It seems like every day there is a new study telling us either that coffee is slowly killing us, making us healthier, making us smarter, making us dumber, helping us grow wings, etc., However there are a number of studies that have come out recently that reveal some very interesting facts about your daily cup of joe. In honor of National Coffee Day, this Saturday, check out these 7 facts about coffee.
It can make everyone you work with so much more appealing
A recent study that appears in the Journal of Psychopharmacology finds that if you have coffee…
I am a coffee drinker and always happy to learn of positive effects to be gleaned from drinking it. As a matter of fact, I pretty much concentrate on decaf, though, because I don’t like to introduce any foreign chemicals into my system if I can help it. Also, I read an article about caffeine withdrawal symptoms that scared me.
Summary: A new study reports caffeine concentration, the equivalent of four cups of coffee, can promote the movement of a regulatory protein into mitochondria. This can enhance mitochondrial function and protect heart cells from damage.
They found that caffeine induced the movement of p27 into mitochondria, setting off this beneficial chain of events, and did so at a concentration that is reached in humans by drinking four cups of coffee. NeuroscienceNews.com image is in the public domain.
Caffeine consumption has been associated with lower risks for multiple diseases, including type II diabetes, heart disease, and stroke, but the mechanism underlying these protective effects has been unclear. A new study now shows that caffeine promotes the movement of a regulatory protein into mitochondria, enhancing their function and protecting cardiovascular cells from damage. Continue reading →
A couple of things to lay out before we start here. First, I don’t drink coffee with caffeine as I try to keep drugs of any kind out of my system. Second, I am a regular bicycle rider and always on the lookout for new sources of energy.
The other morning I had a new situation. I had a date for early afternoon to attend a play. In addition, we had reservations for brunch at noon. From this schedule, I was not going to have a lot of time to get in a bike ride. So, I thought I would rise at first light and take out the bike for a ride ahead of walking the dog and my social schedule for the day.
Normally, I start the day with what I call my rocket fuel. It is a smoothie that contains all my vitamins. You can read about it in A super breakfast smoothie.
On the morning in question, my reservation about my smoothie was that it takes 15 minutes to make and another 15 minutes to drink. I didn’t want to spend 30 minutes doing that. I wanted to be riding my bike. On the other hand I was concerned that having just awakened from a night’s sleep, my energy reserves were low. I sure didn’t want to black out. I hadn’t eaten in over nine hours.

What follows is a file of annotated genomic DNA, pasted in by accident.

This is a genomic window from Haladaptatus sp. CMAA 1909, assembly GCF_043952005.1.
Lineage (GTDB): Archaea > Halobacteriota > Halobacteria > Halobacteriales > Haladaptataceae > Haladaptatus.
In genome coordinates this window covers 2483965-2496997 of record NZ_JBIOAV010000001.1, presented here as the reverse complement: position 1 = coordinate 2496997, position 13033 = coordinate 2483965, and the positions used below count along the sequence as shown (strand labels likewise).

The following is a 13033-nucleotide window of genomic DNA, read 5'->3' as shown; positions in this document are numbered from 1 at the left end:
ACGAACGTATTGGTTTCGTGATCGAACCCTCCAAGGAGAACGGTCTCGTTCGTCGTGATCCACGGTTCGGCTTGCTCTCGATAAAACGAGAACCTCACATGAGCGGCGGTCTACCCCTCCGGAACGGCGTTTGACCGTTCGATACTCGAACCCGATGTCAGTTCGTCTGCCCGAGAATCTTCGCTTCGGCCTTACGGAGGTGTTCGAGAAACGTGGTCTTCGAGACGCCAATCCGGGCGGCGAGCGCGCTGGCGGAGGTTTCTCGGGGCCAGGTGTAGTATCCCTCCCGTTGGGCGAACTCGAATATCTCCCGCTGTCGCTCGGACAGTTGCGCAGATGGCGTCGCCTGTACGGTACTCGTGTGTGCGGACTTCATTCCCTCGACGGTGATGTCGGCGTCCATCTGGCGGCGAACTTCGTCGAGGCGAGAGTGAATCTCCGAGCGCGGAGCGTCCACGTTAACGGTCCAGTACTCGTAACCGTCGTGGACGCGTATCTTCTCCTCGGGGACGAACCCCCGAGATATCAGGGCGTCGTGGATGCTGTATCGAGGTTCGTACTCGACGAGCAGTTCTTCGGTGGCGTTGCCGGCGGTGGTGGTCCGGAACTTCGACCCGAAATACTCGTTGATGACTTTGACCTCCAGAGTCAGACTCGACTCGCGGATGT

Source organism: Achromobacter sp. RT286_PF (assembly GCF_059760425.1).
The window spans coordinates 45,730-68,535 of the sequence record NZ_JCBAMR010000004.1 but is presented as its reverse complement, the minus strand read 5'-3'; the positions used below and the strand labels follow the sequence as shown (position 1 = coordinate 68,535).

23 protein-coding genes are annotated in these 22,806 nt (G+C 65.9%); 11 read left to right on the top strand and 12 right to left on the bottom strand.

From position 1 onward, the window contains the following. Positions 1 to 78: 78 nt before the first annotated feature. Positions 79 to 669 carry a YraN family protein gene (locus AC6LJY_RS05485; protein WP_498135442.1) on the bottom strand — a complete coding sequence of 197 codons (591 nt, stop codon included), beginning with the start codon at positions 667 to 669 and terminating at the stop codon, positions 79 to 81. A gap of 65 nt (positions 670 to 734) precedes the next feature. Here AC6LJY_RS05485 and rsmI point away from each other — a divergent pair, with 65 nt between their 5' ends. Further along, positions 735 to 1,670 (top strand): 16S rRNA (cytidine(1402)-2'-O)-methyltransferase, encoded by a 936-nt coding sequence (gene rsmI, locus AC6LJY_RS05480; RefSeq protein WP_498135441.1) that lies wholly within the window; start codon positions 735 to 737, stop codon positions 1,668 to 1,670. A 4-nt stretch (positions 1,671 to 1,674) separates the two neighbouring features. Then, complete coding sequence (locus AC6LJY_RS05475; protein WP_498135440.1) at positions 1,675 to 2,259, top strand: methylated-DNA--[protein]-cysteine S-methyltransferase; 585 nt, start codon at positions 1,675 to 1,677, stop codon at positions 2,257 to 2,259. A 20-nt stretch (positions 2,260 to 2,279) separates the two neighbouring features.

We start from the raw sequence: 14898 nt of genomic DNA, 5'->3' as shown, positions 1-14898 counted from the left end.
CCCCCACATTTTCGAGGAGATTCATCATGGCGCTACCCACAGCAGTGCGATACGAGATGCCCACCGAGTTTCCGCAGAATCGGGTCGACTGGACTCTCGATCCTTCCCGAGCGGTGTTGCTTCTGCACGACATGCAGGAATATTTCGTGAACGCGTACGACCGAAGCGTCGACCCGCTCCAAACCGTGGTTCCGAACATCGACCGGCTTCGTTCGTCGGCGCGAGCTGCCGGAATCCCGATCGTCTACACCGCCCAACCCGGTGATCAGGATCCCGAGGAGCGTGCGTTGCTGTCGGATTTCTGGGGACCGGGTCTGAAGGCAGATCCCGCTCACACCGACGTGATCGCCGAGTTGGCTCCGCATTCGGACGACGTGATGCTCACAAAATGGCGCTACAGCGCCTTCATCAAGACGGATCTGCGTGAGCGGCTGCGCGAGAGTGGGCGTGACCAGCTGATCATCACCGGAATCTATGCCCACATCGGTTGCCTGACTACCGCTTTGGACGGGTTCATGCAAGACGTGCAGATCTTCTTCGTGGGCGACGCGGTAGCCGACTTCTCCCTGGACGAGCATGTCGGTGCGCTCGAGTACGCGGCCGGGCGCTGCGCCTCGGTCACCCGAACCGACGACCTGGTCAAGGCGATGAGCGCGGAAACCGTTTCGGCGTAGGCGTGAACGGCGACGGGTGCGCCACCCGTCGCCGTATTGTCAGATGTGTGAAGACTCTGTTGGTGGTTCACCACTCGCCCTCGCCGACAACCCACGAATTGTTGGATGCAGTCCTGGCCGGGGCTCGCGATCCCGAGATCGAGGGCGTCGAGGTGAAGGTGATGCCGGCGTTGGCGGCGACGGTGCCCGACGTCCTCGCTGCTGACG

So, what to do instead to give me a quick shot of energy. I like my coffee in the morning, but since it is decaf, I don’t expect a boost from it. Here is the beginning of a light bulb going off in my head. As recently as April, I got turned on to coconut oil as a wonderful source of nutrition. Check out Why should I try coconut oil? for more details. Since that time I have been using coconut oil in every way I could think of to cook in, shave with, etc. Coconut oil has a lot of healthy fat in it which provides energy. I decided to add a tablespoon of coconut oil to my coffee. Continue reading →
I confess I love coffee. I drink it every morning and after meals when I eat out. Mostly I consume decaf as I have read some horrifying studies on caffeine addiction and caffeine headaches. Also, I really don’t like to add chemicals to my system if I can help it. Here is an interesting study of the effect of caffeine and coffee on workouts from Medical Xpress.
Caffeine is one of the most researched substances reported to help athletes perform better and train longer and harder. As a result, professional and amateur sportspeople often take it as a performance-enhancing “ergogenic” aids for a wide range of activities. These include intermittent exercise such as football and racket sports, endurance exercise such as running and cycling, and resistance exercise such as weightlifting.
But while most research looks at the effects of pure caffeine consumed as tablets with water, in the real world most people get their caffeine from coffee, energy drinks or other products like special gels or chewing gum. So will drinking a cup of joe before your workout actually make a difference? The answer could depend as much on your genes as what kind of coffee you’re drinking.
Scientists think caffeine affects the body chemical adenosine, which normally promotes sleep and suppresses arousal. Caffeine ties up the receptors in the brain that detect adenosine and so makes it more alert. Continue reading →
I love my morning coffee. I also love a cup of cappuccino after dinner when dining out, so, clearly I have a dog in this fight.
Scientists have found that people who drink coffee appear to live longer.
Drinking coffee was associated with a lower risk of death due to heart disease, cancer, stroke, diabetes, and respiratory and kidney disease for African-Americans, Japanese-Americans, Latinos and whites.